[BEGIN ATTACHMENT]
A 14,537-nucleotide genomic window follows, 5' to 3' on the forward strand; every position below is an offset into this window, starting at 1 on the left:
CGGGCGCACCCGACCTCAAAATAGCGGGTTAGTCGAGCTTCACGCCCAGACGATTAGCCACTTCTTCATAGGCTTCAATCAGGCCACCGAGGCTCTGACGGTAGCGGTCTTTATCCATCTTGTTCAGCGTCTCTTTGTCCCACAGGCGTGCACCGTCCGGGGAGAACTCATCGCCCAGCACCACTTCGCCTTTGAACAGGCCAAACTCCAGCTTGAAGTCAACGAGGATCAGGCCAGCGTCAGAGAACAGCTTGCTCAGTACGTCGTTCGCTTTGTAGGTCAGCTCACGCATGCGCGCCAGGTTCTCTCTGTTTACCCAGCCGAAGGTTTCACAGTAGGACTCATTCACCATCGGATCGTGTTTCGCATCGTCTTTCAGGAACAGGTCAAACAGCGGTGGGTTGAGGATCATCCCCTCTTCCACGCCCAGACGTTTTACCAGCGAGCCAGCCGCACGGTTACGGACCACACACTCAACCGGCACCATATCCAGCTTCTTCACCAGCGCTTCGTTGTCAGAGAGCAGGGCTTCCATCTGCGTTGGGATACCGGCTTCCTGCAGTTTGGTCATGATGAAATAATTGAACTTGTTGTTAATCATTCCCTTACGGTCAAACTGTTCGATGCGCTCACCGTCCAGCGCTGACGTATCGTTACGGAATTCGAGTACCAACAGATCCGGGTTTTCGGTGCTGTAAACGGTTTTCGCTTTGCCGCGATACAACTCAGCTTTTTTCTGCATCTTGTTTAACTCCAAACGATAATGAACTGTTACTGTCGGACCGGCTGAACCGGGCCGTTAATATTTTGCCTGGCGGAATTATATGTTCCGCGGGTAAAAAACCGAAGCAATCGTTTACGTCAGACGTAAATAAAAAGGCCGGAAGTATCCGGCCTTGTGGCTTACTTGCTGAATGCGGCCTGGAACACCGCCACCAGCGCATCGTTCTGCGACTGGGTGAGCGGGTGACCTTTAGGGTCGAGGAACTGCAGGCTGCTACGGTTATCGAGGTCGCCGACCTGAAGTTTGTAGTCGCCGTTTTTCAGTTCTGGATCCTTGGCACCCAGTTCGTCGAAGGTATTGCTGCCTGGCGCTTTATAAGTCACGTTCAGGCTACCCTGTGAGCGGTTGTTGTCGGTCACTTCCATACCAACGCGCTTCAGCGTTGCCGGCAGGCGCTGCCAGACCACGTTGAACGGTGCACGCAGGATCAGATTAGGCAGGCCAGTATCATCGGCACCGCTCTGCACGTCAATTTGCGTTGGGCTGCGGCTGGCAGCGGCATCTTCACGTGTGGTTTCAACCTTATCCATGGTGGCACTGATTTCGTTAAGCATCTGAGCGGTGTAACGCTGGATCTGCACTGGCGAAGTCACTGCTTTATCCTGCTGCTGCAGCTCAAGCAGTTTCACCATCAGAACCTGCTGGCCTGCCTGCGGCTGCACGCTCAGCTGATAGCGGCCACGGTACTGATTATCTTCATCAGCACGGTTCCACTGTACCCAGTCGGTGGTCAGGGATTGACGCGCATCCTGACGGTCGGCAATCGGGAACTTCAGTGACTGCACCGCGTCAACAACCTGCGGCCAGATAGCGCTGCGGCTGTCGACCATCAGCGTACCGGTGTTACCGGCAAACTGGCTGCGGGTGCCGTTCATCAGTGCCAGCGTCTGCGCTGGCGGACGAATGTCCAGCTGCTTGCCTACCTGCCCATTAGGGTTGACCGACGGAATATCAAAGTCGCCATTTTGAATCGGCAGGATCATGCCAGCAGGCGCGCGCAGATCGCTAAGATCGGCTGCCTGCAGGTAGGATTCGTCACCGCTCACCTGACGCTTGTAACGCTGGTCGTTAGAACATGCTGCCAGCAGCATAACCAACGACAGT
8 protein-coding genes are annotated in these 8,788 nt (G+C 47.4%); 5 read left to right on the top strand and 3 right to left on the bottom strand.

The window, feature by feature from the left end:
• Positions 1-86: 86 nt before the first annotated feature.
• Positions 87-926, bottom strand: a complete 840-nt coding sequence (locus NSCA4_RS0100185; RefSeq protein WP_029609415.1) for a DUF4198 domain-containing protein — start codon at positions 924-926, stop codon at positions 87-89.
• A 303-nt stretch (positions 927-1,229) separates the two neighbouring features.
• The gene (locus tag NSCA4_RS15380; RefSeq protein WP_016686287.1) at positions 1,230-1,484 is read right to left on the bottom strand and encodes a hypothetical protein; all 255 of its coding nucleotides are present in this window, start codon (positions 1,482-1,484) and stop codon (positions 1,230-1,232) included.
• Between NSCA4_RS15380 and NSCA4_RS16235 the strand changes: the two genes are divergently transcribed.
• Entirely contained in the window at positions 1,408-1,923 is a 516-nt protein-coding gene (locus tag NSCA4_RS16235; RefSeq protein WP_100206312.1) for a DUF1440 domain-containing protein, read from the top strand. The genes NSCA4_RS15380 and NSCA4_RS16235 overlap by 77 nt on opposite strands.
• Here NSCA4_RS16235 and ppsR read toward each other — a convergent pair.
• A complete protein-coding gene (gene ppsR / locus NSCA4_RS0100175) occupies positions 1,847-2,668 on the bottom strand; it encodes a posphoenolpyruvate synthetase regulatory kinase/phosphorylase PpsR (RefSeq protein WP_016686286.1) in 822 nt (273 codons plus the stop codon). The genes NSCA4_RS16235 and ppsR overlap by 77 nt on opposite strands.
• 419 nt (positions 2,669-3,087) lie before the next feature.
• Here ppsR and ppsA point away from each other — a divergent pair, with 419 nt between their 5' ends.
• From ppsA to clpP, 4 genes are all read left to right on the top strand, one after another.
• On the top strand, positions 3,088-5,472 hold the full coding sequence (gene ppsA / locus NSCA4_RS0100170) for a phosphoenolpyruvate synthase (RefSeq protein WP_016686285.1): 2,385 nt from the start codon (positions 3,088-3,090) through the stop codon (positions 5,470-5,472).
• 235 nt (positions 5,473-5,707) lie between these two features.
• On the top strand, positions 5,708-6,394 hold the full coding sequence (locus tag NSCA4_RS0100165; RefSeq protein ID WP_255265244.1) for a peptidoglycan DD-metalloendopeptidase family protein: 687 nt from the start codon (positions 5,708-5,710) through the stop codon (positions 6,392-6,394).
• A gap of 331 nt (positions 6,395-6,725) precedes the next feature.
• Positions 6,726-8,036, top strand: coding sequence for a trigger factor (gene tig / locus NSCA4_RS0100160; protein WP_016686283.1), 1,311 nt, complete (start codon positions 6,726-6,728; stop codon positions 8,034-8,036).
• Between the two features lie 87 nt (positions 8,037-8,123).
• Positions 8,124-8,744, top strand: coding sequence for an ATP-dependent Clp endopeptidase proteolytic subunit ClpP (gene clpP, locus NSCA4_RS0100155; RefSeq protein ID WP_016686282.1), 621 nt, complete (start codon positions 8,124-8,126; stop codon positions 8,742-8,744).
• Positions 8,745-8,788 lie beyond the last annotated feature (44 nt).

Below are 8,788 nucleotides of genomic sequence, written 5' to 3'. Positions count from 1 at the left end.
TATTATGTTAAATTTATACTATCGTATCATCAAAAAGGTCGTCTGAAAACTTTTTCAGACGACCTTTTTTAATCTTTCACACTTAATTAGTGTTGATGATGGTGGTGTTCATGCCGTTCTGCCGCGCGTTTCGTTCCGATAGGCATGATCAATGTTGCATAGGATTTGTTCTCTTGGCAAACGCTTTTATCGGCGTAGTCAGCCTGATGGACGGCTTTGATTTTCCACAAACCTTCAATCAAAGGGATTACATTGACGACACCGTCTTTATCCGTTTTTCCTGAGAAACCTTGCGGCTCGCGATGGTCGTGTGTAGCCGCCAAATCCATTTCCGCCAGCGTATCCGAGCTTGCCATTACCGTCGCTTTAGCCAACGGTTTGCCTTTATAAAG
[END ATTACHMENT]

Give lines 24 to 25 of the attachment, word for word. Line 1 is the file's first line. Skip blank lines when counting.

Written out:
Below are 8,788 nucleotides of genomic sequence, written 5' to 3'. Positions count from 1 at the left end.
TATTATGTTAAATTTATACTATCGTATCATCAAAAAGGTCGTCTGAAAACTTTTTCAGACGACCTTTTTTAATCTTTCACACTTAATTAGTGTTGATGATGGTGGTGTTCATGCCGTTCTGCCGCGCGTTTCGTTCCGATAGGCATGATCAATGTTGCATAGGATTTGTTCTCTTGGCAAACGCTTTTATCGGCGTAGTCAGCCTGATGGACGGCTTTGATTTTCCACAAACCTTCAATCAAAGGGATTACATTGACGACACCGTCTTTATCCGTTTTTCCTGAGAAACCTTGCGGCTCGCGATGGTCGTGTGTAGCCGCCAAATCCATTTCCGCCAGCGTATCCGAGCTTGCCATTACCGTCGCTTTAGCCAACGGTTTGCCTTTATAAAG